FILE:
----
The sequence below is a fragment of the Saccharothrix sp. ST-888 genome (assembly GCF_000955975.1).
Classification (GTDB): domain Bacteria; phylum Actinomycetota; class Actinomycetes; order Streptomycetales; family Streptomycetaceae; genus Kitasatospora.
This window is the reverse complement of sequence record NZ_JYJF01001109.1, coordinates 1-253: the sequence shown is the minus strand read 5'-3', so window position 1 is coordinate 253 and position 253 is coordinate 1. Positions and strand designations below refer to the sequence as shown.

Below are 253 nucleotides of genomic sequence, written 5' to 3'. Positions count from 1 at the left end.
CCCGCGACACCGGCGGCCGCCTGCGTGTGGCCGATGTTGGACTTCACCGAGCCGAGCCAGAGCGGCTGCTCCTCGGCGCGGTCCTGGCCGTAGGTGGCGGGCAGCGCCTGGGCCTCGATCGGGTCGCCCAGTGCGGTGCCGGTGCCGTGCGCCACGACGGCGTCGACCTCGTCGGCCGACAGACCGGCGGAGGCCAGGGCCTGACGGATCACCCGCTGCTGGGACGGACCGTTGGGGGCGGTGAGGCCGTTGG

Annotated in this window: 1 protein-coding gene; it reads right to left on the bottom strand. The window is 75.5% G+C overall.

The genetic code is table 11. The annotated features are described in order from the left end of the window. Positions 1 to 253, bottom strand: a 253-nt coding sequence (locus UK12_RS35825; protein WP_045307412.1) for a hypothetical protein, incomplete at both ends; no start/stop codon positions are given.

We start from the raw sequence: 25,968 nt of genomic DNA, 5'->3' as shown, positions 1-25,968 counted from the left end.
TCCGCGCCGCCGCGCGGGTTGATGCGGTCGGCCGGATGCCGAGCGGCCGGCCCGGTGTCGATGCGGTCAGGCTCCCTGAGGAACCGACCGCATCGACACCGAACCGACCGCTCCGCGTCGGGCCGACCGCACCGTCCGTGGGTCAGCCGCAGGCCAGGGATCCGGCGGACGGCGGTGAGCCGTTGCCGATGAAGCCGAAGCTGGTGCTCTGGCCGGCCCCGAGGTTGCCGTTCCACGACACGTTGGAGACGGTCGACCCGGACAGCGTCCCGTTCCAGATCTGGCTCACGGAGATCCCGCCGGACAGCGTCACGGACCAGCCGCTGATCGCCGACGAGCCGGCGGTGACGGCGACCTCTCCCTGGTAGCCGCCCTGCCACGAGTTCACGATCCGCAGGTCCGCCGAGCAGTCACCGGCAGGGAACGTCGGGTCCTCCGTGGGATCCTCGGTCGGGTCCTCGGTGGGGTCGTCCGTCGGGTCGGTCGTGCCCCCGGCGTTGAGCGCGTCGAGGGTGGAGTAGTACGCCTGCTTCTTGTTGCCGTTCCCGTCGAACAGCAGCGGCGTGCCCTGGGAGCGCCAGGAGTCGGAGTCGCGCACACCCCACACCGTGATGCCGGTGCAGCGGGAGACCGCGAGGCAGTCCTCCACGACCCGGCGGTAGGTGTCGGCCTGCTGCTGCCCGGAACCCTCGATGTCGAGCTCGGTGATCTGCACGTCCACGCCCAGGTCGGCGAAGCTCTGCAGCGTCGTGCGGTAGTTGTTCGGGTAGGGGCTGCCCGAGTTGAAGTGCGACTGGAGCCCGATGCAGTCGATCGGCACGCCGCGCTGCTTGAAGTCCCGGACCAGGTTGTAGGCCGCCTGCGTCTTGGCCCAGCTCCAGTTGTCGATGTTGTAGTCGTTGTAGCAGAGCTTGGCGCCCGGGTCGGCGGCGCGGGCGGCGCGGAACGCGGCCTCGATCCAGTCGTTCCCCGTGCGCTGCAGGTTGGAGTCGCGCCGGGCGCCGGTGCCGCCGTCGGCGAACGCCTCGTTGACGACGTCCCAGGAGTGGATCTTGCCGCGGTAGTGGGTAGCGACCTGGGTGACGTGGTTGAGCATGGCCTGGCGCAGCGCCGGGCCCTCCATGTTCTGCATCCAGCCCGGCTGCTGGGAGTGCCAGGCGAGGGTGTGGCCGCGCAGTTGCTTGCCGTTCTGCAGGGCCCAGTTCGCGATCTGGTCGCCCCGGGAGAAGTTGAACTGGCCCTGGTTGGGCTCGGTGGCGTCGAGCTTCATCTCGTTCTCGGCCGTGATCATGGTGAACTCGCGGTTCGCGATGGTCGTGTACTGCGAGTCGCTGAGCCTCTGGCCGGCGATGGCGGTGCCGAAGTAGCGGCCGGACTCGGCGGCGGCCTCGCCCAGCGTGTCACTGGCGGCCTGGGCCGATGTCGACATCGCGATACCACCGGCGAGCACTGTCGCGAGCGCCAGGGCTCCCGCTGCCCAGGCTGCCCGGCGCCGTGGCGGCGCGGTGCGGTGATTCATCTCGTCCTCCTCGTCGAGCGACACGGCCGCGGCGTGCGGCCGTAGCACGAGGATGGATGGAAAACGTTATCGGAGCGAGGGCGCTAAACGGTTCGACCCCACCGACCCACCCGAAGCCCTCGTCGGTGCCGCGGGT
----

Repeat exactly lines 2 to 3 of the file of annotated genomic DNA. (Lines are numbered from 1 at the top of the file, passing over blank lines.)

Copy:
Classification (GTDB): domain Bacteria; phylum Actinomycetota; class Actinomycetes; order Streptomycetales; family Streptomycetaceae; genus Kitasatospora.
This window is the reverse complement of sequence record NZ_JYJF01001109.1, coordinates 1-253: the sequence shown is the minus strand read 5'-3', so window position 1 is coordinate 253 and position 253 is coordinate 1. Positions and strand designations below refer to the sequence as shown.